I have also observed com.android.gallery3d infected with pre-installed malware.  In fact, I'm seeing two other variants of com.android.gallery3d using the same teleepoch digital certificate infected with malware similar to Android/Trojan.Downloader.Wotby.SEK found in the com.android.settings I wrote about.  I'll look deeper into this.  Keep in mind though that not everything signed with teleepoch is necessarily pre-installed malware.  They make/sign many legitimate system apps as well. 

You are also correct on com.tesla.eo.xsdfa.  It appears we've been detecting it as Android/Trojan.Agent.AXW for nearly a year.

I hear your frustrations along with all the other Lifeline customers.  Luckily there are patrons like you that are tech savvy enough to grasp what's going on here more thoroughly.  Our hope is that through our writings we can advocate change in these companies.  We were successful in doing so with UMX (Unimax) on the U683CL.  We are hoping ANS/TeleEpoch will do the same.

Nathan

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Thank you for your reply Nathan and for the reports so that this matter (hoepefully) gets the attention it needs to protect our most vulnerable citizens.

I am a member and advocate for vulnerable people in my community and as such I have had access to several Android devices being distibuted by the government funded Lifeline program.

Most of my friends in this community rely on these phones as their only source of communication to make appoinments with their doctors, case managers and housing officials or crisis response teams.

The adware/malware that was installed without user intervention made these devices unusable.
Many of the phones I've looked at would crash repeatedly, were hot to the touch and batteries would fail within a month due to the excessive adware.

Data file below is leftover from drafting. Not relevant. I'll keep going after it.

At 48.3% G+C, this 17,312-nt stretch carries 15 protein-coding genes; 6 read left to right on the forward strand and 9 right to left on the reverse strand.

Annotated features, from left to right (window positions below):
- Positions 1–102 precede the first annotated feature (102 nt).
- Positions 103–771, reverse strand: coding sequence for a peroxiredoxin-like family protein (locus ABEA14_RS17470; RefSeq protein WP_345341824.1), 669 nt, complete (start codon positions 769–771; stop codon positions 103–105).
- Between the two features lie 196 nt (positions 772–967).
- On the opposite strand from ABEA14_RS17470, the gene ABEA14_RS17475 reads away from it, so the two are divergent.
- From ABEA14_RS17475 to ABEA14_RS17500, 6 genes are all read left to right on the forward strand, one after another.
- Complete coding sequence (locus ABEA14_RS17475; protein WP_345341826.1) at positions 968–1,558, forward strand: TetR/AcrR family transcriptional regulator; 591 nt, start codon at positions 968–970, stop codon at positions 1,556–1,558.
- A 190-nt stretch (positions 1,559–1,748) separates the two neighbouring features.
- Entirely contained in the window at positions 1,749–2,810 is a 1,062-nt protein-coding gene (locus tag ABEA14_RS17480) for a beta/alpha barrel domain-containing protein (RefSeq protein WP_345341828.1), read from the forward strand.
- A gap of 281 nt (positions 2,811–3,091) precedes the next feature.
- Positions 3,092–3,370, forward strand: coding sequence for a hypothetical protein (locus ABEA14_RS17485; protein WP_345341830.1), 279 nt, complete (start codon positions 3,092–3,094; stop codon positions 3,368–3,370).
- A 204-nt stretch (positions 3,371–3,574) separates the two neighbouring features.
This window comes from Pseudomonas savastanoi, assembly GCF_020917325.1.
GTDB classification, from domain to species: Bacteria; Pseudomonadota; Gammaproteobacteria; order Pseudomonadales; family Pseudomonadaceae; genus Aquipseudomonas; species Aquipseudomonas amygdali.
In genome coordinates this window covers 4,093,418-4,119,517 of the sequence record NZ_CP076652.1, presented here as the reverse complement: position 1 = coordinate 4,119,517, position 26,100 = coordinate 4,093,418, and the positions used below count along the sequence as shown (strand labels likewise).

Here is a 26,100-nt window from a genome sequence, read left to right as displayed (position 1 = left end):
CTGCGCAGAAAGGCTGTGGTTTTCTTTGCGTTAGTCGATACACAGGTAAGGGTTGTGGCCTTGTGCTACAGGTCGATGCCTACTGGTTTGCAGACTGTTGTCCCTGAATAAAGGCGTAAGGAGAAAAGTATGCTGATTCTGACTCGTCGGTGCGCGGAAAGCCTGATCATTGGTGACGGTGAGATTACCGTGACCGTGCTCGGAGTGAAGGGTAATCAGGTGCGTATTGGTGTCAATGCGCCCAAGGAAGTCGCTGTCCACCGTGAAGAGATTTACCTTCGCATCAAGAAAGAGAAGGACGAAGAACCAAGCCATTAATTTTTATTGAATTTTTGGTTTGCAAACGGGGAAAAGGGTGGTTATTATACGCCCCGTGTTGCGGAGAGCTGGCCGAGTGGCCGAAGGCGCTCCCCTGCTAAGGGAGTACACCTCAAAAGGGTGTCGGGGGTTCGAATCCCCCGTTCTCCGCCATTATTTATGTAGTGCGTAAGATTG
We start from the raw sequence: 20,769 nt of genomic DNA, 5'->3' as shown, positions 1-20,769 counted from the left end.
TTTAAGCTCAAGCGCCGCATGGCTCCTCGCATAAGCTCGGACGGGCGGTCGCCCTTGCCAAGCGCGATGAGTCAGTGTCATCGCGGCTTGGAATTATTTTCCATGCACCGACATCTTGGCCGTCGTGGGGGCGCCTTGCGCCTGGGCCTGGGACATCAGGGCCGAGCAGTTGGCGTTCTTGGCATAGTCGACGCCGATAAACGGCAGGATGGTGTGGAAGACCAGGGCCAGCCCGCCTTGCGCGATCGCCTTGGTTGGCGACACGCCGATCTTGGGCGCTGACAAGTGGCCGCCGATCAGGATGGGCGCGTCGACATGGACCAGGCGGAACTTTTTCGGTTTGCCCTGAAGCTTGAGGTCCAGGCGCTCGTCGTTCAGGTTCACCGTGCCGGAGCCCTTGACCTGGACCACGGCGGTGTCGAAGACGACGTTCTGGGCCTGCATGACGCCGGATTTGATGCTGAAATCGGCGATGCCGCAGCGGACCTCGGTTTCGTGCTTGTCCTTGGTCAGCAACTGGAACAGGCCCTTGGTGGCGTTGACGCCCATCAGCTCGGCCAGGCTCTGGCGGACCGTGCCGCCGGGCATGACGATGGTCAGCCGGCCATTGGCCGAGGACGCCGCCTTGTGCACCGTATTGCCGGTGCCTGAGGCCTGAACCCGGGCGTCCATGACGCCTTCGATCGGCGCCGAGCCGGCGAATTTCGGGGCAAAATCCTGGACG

I also found the "wiz.txt" file that you mentioned in your article that listed apps from a third-party app store. 

But on the version I extracted it shows another download source further down on the list that is registered anonymously through a registrar that has a long history of hosting malware.
(NAMECHEAP)

What is most unusual is that when the news about the pre-installed malware first became public several months ago, Assurance Wireless responded as if it was the first they had heard of it.
But I have archived Virgin Mobiles own website where many users had notified the representatives of the problems with adware and apps that installed by themselves that dates back to April of 2018.
(However, it appears these web pages may have been taken down recently)

Here is just one of many complaints from users to a Virgin Mobile employee from April 2018 regarding their ANS UL40 device:

"The pop-up ads come with the phone and start popping up as soon as the phone gets set up, even before adding any apps.  It also randomly downloads apps on its own without asking.  It's all built-in."


I found a unique identifier hidden on the SDcard of a newer ANS device that allowed any app with access to the phones storage to track the user regardless of what privacy settings had been made.
The SD card also had the "Wish" apk located in: /Android/data/com.ironsource.appcloud.oobe/files directory.
com.contextlogic.wish
4969dd5c75a5d78e8033947366d9f99a

Another one of my friends was having problems with their ANS device and I found more adware apps that were installed by themselves:

com.journalism.newspaper-1.apk
a7ad96619ff91426b04088d3ca75de24

(After 6 weeks)
com.hinedey.empoy-1
c6985f3e451912f1b0bafe0078587f79

com.abbreviation.civilization-1
aa87825bfc905965fb1751dd6ac82ab5 
(contains "blacklist" and "whitelist" in the /res/raw directory
that blacklists many security and AV apps including: "org.malwarebytes.antimalware")

I mispoke on my earlier post where I stated:
"This app appeared after several weeks and had never been uploaded to VirusTotal until I had submitted it. It took a month before one of the detection engines (ESET) flagged it as a Trojan Agent."

The app in question was NOT the "com.tesla.eo.xsdfa.apk" that was heavily obfuscated, it was:
Plays_com.android.eo.plays.apk